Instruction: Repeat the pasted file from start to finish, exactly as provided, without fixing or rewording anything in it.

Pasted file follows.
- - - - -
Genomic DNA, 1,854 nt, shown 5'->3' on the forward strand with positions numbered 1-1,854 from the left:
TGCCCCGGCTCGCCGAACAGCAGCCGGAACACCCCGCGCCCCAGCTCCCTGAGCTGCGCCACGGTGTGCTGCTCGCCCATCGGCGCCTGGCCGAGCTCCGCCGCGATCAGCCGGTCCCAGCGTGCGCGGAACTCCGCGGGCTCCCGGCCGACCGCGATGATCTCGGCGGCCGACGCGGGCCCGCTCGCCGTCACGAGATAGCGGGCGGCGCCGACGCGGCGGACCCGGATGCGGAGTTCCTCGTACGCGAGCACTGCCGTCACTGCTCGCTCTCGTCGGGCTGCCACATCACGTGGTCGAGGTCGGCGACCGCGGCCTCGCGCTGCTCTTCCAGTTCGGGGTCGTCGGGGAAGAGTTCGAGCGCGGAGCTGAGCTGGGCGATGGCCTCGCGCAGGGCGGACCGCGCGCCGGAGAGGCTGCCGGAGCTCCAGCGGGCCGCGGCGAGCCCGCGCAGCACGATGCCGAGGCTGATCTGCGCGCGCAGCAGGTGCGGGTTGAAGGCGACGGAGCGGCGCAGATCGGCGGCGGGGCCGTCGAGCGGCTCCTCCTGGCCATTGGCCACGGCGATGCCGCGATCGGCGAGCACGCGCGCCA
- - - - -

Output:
Genomic DNA, 1,854 nt, shown 5'->3' on the forward strand with positions numbered 1-1,854 from the left:
TGCCCCGGCTCGCCGAACAGCAGCCGGAACACCCCGCGCCCCAGCTCCCTGAGCTGCGCCACGGTGTGCTGCTCGCCCATCGGCGCCTGGCCGAGCTCCGCCGCGATCAGCCGGTCCCAGCGTGCGCGGAACTCCGCGGGCTCCCGGCCGACCGCGATGATCTCGGCGGCCGACGCGGGCCCGCTCGCCGTCACGAGATAGCGGGCGGCGCCGACGCGGCGGACCCGGATGCGGAGTTCCTCGTACGCGAGCACTGCCGTCACTGCTCGCTCTCGTCGGGCTGCCACATCACGTGGTCGAGGTCGGCGACCGCGGCCTCGCGCTGCTCTTCCAGTTCGGGGTCGTCGGGGAAGAGTTCGAGCGCGGAGCTGAGCTGGGCGATGGCCTCGCGCAGGGCGGACCGCGCGCCGGAGAGGCTGCCGGAGCTCCAGCGGGCCGCGGCGAGCCCGCGCAGCACGATGCCGAGGCTGATCTGCGCGCGCAGCAGGTGCGGGTTGAAGGCGACGGAGCGGCGCAGATCGGCGGCGGGGCCGTCGAGCGGCTCCTCCTGGCCATTGGCCACGGCGATGCCGCGATCGGCGAGCACGCGCGCCA